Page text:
The proximal steps of IFN-γ signaling are identical in normal keratinocytes and HaCaT cells. Cultured keratinocytes and HaCaT cells were left untreated or stimulated with 200 U/ml IFN-γ for 5–15 min. Lysates were immunoprecipitated with anti-Jak1, -Jak2, and -IFN-γRα Abs and Western blotted with anti-PY Ab. Lysates were also subjected to Western blot analysis performed with anti-PY-STAT1, -PS-STAT1, and -PY-STAT3 Abs. The positions of activated Jak1 (130 kDa), Jak2 (130 kDa), IFN-γRα (90 kDa), STAT1 (91 and 84 kDa), and STAT3 (92 kDa) are indicated.

FIGURE 4.

The proximal steps of IFN-γ signaling are identical in normal keratinocytes and HaCaT cells. Cultured keratinocytes and HaCaT cells were left untreated or stimulated with 200 U/ml IFN-γ for 5–15 min. Lysates were immunoprecipitated with anti-Jak1, -Jak2, and -IFN-γRα Abs and Western blotted with anti-PY Ab. Lysates were also subjected to Western blot analysis performed with anti-PY-STAT1, -PS-STAT1, and -PY-STAT3 Abs. The positions of activated Jak1 (130 kDa), Jak2 (130 kDa), IFN-γRα (90 kDa), STAT1 (91 and 84 kDa), and STAT3 (92 kDa) are indicated.

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SOCS1 and SOCS3 have been demonstrated to inhibit signaling induced by IFN-γ by inactivating Jak-mediated phosphorylation and homodimerization of STAT proteins (19, 20). After a 5-min stimulation with IFN-γ, Jak1 and Jak2 became phosphorylated in control keratinocyte clones, as assessed by immunoprecipitation experiments (Fig. 5). Unexpectedly, only a slight reduction of Jak1 phosphorylation was observed in SOCS1 and SOCS3 clones compared with controls or SOCS2 clones (Fig. 5,A). Consistently, Jak2 phosphorylation was unaffected in SOCS1 and SOCS3 clones (Fig. 5,B). Although we did not observe a significant down-regulation of Jak activation, SOCS molecules bound tightly to Jak1 and Jak2 because they were coimmunoprecipitated by anti-Jak1 or Jak2 Abs (Fig. 5). The molecular mechanisms by which SOCS inhibit Jak activity are not fully understood. It has been hypothesized that SOCS molecules can function as pseudosubstrates for Jaks, which in turn cannot phosphorylate their natural substrates (20). A strong inhibition of IFN-γRα phosphorylation was observed in SOCS1 and, to a lower extent, in SOCS3 clones. In contrast, we could not detect any changes in the phosphorylation of IFN-γRα of SOCS2 clones (Fig. 6). These data were confirmed in four SOCS1 and three SOCS2 or SOCS3 clones. As a consequence of the inhibition of IFN-γRα phosphorylation, STAT1 and STAT3 proteins cannot be recruited and activated in IFN-γ-stimulated SOCS1 and SOCS3 transfectants (Fig. 7). Following IFN-γ stimulation, control and SOCS2 keratinocyte clones phosphorylated latent STAT1 at both tyrosine 701 and serine 727 residues. While tyrosine phosphorylation of STAT1 occurred in keratinocytes only upon treatment with IFN-γ (Fig. 7,A), serine phosphorylation of STAT1 was constitutive and up-regulated by IFN-γ (Fig. 7,B). Low amounts of tyrosine phosphorylated STAT3 were also detected in keratinocytes following IFN-γ stimulation (Fig. 7,C). The IFN-γ-induced STAT1 and STAT3 activation was greatly inhibited in all keratinocyte clones expressing SOCS1 (Fig. 7, AC). Six of nine SOCS3 stable clones showed a significant reduction of STAT1 and STAT3 phosphorylation in response to IFN-γ, whereas no differences with controls were observed for cells permanently transfected with SOCS2 (Fig. 7, AC). Keratinocyte clones expressed comparable levels of SOCS1, SOCS2, and SOCS3 proteins (Fig. 7 D). Taken together, these results indicate that SOCS1 and, less efficiently, SOCS3 block the IFN-γ-dependent phosphorylation of IFN-γRα by binding to Jak1 and Jak2, and thus prevent STAT1 and STAT3 activation in keratinocytes.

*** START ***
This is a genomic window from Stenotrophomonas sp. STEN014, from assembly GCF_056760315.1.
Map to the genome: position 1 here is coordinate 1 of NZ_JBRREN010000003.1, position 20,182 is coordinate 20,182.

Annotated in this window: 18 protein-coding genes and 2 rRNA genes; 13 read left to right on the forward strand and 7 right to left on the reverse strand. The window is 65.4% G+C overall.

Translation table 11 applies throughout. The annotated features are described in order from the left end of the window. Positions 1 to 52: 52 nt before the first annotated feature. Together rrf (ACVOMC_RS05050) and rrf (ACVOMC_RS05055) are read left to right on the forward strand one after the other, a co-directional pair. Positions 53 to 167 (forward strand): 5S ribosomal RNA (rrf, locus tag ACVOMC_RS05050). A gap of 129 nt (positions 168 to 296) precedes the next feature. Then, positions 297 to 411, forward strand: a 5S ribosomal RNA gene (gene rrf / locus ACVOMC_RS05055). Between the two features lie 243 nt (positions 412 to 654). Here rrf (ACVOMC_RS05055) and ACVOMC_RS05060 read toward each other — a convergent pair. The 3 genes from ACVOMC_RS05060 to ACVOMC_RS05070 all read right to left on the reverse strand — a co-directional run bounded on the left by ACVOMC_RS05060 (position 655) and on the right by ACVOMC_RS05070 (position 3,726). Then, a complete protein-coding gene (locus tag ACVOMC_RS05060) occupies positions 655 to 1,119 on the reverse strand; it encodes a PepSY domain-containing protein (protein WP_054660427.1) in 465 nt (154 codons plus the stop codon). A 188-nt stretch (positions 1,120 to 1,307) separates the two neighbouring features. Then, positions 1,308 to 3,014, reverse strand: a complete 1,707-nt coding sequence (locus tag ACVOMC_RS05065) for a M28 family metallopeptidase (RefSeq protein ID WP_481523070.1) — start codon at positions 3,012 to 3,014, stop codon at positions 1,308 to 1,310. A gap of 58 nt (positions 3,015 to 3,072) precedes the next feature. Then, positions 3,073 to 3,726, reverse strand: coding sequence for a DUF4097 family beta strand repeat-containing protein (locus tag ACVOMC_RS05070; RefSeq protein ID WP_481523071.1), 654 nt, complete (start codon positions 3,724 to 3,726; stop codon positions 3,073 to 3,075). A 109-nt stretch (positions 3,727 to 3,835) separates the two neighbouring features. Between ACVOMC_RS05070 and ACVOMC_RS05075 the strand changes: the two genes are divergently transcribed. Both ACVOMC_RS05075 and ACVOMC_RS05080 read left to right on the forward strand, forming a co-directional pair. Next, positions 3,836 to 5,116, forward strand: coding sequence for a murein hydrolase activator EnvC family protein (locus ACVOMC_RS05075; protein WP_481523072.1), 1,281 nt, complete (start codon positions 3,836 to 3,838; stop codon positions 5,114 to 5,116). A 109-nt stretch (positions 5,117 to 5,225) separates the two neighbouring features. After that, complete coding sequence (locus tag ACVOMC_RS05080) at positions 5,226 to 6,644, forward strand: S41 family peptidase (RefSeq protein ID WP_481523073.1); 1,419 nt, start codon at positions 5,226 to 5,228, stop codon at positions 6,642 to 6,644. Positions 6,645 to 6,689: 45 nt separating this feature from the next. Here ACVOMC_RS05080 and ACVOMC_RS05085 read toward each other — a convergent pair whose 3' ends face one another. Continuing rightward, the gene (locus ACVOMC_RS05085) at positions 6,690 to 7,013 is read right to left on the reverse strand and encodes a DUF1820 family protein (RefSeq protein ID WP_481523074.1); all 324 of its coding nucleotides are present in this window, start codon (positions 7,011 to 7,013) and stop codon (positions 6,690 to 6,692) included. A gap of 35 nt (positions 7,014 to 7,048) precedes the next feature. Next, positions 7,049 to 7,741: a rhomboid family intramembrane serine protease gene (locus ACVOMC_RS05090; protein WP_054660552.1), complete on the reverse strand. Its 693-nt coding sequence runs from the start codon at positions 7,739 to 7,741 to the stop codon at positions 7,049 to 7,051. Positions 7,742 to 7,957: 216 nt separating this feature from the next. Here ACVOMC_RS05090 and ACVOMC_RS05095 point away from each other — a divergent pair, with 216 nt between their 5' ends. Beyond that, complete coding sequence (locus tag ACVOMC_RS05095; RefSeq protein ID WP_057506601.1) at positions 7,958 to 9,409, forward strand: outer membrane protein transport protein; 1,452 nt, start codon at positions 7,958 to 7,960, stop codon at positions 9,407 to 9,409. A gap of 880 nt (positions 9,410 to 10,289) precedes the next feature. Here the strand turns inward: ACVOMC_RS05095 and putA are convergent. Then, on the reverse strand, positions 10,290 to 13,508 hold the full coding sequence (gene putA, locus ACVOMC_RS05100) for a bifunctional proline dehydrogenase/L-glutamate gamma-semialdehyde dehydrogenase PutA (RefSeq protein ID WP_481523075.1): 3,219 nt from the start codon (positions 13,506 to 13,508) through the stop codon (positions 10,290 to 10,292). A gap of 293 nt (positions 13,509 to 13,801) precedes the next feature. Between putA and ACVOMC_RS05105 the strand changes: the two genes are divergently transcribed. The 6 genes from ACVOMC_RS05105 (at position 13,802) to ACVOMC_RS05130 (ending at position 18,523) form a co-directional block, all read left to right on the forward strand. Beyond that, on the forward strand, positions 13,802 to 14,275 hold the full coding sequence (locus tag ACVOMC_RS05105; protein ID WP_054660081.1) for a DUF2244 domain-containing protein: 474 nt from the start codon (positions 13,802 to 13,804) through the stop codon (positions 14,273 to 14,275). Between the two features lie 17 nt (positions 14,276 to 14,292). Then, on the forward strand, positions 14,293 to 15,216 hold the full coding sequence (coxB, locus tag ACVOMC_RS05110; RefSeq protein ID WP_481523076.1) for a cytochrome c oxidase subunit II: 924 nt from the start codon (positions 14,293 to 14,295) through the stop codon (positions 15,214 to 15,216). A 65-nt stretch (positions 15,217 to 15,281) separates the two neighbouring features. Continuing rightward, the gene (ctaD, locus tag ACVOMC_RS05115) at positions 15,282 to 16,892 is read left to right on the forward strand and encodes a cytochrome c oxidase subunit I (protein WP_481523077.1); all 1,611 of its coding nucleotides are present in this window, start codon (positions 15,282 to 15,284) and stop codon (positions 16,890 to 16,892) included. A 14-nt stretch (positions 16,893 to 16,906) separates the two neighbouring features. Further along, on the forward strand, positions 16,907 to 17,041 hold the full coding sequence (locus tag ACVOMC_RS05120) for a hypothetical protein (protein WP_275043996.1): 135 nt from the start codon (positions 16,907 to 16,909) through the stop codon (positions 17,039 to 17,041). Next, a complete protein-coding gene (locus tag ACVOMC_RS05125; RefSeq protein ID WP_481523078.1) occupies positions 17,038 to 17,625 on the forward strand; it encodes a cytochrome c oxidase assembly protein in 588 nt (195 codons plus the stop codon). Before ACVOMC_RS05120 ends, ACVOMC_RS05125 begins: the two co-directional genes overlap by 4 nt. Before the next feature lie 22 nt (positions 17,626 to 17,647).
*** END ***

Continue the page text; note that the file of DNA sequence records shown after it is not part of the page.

FIGURE 5.

Jak1 and Jak2 phosphorylation status does not significantly change in IFN-γ-stimulated keratinocytes permanently transfected with SOCS1, SOCS2, or SOCS3. pcDNA3, SOCS1, SOCS2, and SOCS3 clones were left untreated or stimulated with 200 U/ml IFN-γ for 5 min. Lysates were immunoprecipitated with the anti-Jak1 (A) or anti-Jak2 (B) Abs and subjected to Western blot analysis with anti-PY Ab. To confirm the presence of similar amounts of Jak proteins in all samples, anti-PY-stained filters were stripped and reprobed with anti-Jak1 or anti-Jak2 Abs. SOCS1, SOCS2, and SOCS3 binding to Jak proteins were assessed by probing filters of blotted Jak1 and Jak2 immunoprecipitates also with the anti-myc Ab. Myc-tagged SOCS1, SOCS2, and SOCS3 showed molecular masses of 35, 34, and 40 kDa, respectively. Similar results were obtained with four SOCS1 and three SOCS2 or SOCS3 clones.

FIGURE 5.

Jak1 and Jak2 phosphorylation status does not significantly change in IFN-γ-stimulated keratinocytes permanently transfected with SOCS1, SOCS2, or SOCS3. pcDNA3, SOCS1, SOCS2, and SOCS3 clones were left untreated or stimulated with 200 U/ml IFN-γ for 5 min. Lysates were immunoprecipitated with the anti-Jak1 (A) or anti-Jak2 (B) Abs and subjected to Western blot analysis with anti-PY Ab. To confirm the presence of similar amounts of Jak proteins in all samples, anti-PY-stained filters were stripped and reprobed with anti-Jak1 or anti-Jak2 Abs. SOCS1, SOCS2, and SOCS3 binding to Jak proteins were assessed by probing filters of blotted Jak1 and Jak2 immunoprecipitates also with the anti-myc Ab. Myc-tagged SOCS1, SOCS2, and SOCS3 showed molecular masses of 35, 34, and 40 kDa, respectively. Similar results were obtained with four SOCS1 and three SOCS2 or SOCS3 clones.